Management of Adolescent Variocele


By Hossein Aliabadi, M.D., F.A.A.P., F.A.C.S.


Table 1
Varicocele Ligation Indications

Symptomatic / large

Abnormal semen analysis

Testis size difference > 2.5 cc

Abnormal GN-RH infusion test

Testis growth retardation

Poor follow-up / compliance




Table 2
Varicocele Clinical Descriptions

Grade I

Small, palpable w/ difficulty


Grade II

Moderate, palpable


Grade III

Large, visible



   % of all adolescent males




Table 3
Varicocele Treatment Options


High ligation: Retroperitoneal Inguinal / Subinguinal / Microsurgical Laparoscopic clipping

Radiographic transverse occlusion




Table 4
Varicocele Ligation Complications
(<2 percent)

Hydrocele formation

Recurrence Persistence

Contralateral occurrence



   A varicocele is defined as an abnormal dilation of the veins of the pampiniform plexus of the spermatic cord caused by incompetent valves within the veins. When sufficiently dilated, the varicocele is easily diagnosed upon inspection. Approximately 15 percent of males develop a varicocele, with the incidence of detection gradually increasing between 10 and 15 years of age. While the overwhelming majority occur on the left side (> 90 percent), bilateral palpable varicocele are seen in less than 2 percent of the cases. Isolated right-sided varicocele are distinctly rare. Even though many theories have been proposed to explain the etiology of a varicocele, no single cause has been identified, and most likely, multiple factors together are responsible for its manifestation.1"4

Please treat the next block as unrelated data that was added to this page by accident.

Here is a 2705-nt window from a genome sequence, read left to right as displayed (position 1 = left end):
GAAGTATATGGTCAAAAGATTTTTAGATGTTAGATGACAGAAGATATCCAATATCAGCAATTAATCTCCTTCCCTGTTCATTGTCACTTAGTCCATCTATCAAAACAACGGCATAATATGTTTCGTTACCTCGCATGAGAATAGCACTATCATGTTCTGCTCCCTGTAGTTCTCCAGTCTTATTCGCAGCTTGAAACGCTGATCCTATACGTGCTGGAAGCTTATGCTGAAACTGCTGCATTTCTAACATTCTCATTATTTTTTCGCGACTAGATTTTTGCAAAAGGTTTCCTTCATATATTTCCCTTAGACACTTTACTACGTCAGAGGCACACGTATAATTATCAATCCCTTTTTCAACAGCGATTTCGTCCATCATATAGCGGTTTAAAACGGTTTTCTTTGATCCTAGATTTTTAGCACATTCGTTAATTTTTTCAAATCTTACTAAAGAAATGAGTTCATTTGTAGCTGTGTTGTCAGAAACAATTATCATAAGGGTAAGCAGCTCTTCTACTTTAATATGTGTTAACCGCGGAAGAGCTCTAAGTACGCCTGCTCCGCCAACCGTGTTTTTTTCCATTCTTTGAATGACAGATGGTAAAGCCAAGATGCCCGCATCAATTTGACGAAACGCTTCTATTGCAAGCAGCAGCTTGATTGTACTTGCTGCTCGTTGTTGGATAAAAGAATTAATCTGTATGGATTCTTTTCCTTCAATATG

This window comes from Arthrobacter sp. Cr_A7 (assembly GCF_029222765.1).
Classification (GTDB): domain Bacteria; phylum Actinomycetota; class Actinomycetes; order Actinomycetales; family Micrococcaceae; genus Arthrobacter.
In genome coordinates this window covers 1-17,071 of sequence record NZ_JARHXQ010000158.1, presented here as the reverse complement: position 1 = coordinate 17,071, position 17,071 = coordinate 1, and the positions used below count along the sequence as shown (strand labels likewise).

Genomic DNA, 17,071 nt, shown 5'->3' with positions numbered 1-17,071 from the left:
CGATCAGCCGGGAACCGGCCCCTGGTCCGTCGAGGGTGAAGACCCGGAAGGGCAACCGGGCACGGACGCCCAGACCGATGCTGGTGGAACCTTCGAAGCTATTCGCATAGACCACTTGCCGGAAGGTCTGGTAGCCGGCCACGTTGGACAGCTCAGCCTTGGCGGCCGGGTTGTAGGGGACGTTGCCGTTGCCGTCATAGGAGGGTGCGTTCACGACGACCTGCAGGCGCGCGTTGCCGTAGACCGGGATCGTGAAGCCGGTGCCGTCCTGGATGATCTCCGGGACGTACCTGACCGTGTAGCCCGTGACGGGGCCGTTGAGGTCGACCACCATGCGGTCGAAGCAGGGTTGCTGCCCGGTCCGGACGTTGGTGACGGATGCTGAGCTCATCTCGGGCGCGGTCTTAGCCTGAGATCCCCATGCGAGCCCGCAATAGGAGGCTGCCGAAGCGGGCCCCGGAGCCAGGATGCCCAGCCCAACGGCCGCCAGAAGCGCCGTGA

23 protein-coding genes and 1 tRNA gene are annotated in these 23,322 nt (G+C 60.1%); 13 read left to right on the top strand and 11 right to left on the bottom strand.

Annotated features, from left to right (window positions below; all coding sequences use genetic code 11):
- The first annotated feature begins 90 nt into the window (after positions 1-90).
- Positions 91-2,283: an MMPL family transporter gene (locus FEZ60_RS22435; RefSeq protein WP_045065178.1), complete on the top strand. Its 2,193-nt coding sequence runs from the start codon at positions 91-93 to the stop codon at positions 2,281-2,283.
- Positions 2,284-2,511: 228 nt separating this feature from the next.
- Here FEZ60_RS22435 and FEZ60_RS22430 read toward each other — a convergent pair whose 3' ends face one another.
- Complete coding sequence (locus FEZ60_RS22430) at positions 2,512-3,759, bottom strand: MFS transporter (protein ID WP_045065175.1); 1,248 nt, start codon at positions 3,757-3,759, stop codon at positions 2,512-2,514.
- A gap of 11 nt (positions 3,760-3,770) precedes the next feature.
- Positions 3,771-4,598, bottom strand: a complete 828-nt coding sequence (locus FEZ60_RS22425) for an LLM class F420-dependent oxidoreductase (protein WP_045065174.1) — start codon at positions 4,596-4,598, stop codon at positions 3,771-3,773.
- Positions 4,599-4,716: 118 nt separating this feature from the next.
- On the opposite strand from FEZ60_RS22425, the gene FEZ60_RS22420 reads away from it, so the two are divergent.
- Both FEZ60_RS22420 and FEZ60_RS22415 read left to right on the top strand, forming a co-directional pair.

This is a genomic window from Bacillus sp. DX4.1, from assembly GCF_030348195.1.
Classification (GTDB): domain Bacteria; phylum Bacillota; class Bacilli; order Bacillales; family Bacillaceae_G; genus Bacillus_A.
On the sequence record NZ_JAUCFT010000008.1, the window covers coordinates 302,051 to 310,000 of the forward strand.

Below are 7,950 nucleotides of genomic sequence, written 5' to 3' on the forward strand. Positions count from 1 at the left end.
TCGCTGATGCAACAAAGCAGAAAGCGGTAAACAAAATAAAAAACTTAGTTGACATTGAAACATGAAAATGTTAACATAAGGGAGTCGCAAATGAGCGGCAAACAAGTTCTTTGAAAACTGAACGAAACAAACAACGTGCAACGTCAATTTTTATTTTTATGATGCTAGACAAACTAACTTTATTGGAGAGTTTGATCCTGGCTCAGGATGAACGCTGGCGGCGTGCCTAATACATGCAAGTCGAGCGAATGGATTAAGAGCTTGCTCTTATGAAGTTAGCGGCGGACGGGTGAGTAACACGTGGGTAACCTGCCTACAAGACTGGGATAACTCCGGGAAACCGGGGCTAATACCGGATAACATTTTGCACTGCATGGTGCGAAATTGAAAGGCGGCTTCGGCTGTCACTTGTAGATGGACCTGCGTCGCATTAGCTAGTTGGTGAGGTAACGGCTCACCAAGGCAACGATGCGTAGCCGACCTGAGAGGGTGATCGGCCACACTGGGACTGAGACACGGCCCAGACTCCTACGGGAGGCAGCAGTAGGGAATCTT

The clinical significance of a varicocele is the potential for testicular injury, varying in severity and time of onset from azoospermia to no change in semen quality. It is this variation in extent of injury to testicular growth, function, and histology that has precluded consensus as to the indications for varicocele repair in adolescence. A majority of pediatric urologists, however, agree that varicocele ligation is indicated for older teenagers with demonstrable secondary effect on the testis, since in this setting there is evidence that the varicocele is responsible for impairment of testicular function (Table I).1 Physical examination in upright and supine positions remains the key to proper diagnosis of a varicocele.